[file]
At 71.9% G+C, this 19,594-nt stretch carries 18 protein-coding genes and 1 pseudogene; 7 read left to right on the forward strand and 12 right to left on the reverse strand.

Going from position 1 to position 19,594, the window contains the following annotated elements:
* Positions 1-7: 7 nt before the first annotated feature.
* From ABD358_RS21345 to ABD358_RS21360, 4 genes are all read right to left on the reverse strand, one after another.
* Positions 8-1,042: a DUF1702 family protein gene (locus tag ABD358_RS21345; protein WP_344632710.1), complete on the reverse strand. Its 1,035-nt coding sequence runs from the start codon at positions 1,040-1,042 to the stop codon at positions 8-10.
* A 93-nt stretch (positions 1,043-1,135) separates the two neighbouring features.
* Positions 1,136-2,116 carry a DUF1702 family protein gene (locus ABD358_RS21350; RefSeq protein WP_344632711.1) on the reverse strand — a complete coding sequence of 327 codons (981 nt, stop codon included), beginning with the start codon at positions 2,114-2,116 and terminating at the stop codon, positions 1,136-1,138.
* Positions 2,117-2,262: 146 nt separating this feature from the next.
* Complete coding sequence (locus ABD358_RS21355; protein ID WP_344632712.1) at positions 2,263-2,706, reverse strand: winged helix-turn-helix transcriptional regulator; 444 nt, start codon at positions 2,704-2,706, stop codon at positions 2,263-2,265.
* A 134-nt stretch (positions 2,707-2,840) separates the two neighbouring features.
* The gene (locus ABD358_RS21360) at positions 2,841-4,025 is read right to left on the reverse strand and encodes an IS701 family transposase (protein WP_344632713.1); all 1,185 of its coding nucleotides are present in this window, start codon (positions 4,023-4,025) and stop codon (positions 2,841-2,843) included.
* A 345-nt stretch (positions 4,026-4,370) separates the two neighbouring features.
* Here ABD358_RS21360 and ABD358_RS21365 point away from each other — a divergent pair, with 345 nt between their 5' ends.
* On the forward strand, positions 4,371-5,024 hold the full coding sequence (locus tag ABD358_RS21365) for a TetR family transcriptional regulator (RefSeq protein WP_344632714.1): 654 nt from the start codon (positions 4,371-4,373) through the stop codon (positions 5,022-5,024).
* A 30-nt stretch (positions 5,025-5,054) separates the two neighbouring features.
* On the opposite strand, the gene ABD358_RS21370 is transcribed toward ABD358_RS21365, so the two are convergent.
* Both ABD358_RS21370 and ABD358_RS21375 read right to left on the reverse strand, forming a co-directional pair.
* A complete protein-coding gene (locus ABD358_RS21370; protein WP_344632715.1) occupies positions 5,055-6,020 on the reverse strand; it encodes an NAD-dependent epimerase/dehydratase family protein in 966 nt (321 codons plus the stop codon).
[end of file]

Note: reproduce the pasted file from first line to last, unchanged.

At 71.9% G+C, this 19,594-nt stretch carries 18 protein-coding genes and 1 pseudogene; 7 read left to right on the forward strand and 12 right to left on the reverse strand.

Going from position 1 to position 19,594, the window contains the following annotated elements:
* Positions 1-7: 7 nt before the first annotated feature.
* From ABD358_RS21345 to ABD358_RS21360, 4 genes are all read right to left on the reverse strand, one after another.
* Positions 8-1,042: a DUF1702 family protein gene (locus tag ABD358_RS21345; protein WP_344632710.1), complete on the reverse strand. Its 1,035-nt coding sequence runs from the start codon at positions 1,040-1,042 to the stop codon at positions 8-10.
* A 93-nt stretch (positions 1,043-1,135) separates the two neighbouring features.
* Positions 1,136-2,116 carry a DUF1702 family protein gene (locus ABD358_RS21350; RefSeq protein WP_344632711.1) on the reverse strand — a complete coding sequence of 327 codons (981 nt, stop codon included), beginning with the start codon at positions 2,114-2,116 and terminating at the stop codon, positions 1,136-1,138.
* Positions 2,117-2,262: 146 nt separating this feature from the next.
* Complete coding sequence (locus ABD358_RS21355; protein ID WP_344632712.1) at positions 2,263-2,706, reverse strand: winged helix-turn-helix transcriptional regulator; 444 nt, start codon at positions 2,704-2,706, stop codon at positions 2,263-2,265.
* A 134-nt stretch (positions 2,707-2,840) separates the two neighbouring features.
* The gene (locus ABD358_RS21360) at positions 2,841-4,025 is read right to left on the reverse strand and encodes an IS701 family transposase (protein WP_344632713.1); all 1,185 of its coding nucleotides are present in this window, start codon (positions 4,023-4,025) and stop codon (positions 2,841-2,843) included.
* A 345-nt stretch (positions 4,026-4,370) separates the two neighbouring features.
* Here ABD358_RS21360 and ABD358_RS21365 point away from each other — a divergent pair, with 345 nt between their 5' ends.
* On the forward strand, positions 4,371-5,024 hold the full coding sequence (locus tag ABD358_RS21365) for a TetR family transcriptional regulator (RefSeq protein WP_344632714.1): 654 nt from the start codon (positions 4,371-4,373) through the stop codon (positions 5,022-5,024).
* A 30-nt stretch (positions 5,025-5,054) separates the two neighbouring features.
* On the opposite strand, the gene ABD358_RS21370 is transcribed toward ABD358_RS21365, so the two are convergent.
* Both ABD358_RS21370 and ABD358_RS21375 read right to left on the reverse strand, forming a co-directional pair.
* A complete protein-coding gene (locus ABD358_RS21370; protein WP_344632715.1) occupies positions 5,055-6,020 on the reverse strand; it encodes an NAD-dependent epimerase/dehydratase family protein in 966 nt (321 codons plus the stop codon).